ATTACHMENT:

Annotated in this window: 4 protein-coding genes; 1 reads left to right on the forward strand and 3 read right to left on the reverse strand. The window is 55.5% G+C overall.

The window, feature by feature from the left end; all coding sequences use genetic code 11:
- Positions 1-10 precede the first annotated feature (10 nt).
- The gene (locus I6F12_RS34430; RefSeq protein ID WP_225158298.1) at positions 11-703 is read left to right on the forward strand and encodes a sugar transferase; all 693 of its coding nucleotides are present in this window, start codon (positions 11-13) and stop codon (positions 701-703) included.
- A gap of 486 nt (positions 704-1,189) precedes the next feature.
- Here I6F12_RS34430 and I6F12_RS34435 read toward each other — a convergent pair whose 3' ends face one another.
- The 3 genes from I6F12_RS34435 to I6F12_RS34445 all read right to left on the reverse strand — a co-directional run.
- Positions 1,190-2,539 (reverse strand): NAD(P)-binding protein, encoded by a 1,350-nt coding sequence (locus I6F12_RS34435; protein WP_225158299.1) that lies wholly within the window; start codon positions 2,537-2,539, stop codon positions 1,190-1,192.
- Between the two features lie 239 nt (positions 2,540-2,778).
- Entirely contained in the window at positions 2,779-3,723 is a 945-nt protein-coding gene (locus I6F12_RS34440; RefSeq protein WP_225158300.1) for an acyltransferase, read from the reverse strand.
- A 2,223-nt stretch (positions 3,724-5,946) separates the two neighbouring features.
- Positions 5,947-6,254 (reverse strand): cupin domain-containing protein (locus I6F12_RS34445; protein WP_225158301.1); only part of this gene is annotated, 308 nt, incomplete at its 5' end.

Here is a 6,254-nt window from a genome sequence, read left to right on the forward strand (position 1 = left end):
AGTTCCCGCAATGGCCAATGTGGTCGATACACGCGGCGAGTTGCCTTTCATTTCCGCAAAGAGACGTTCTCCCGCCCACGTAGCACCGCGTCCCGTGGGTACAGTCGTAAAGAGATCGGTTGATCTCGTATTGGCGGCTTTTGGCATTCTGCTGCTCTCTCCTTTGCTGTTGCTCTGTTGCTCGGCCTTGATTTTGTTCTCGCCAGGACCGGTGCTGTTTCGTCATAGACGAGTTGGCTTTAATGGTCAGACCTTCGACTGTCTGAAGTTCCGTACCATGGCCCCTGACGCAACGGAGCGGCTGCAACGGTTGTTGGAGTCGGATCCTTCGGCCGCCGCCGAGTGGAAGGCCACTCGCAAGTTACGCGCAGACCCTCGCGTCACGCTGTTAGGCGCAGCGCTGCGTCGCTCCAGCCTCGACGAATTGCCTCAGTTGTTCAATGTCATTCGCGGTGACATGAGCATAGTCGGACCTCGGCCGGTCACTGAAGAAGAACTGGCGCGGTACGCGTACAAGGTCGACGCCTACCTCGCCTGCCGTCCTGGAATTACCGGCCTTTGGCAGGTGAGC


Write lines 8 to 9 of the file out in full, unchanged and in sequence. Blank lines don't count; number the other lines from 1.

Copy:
- Positions 1,190-2,539 (reverse strand): NAD(P)-binding protein, encoded by a 1,350-nt coding sequence (locus I6F12_RS34435; protein WP_225158299.1) that lies wholly within the window; start codon positions 2,537-2,539, stop codon positions 1,190-1,192.
- Between the two features lie 239 nt (positions 2,540-2,778).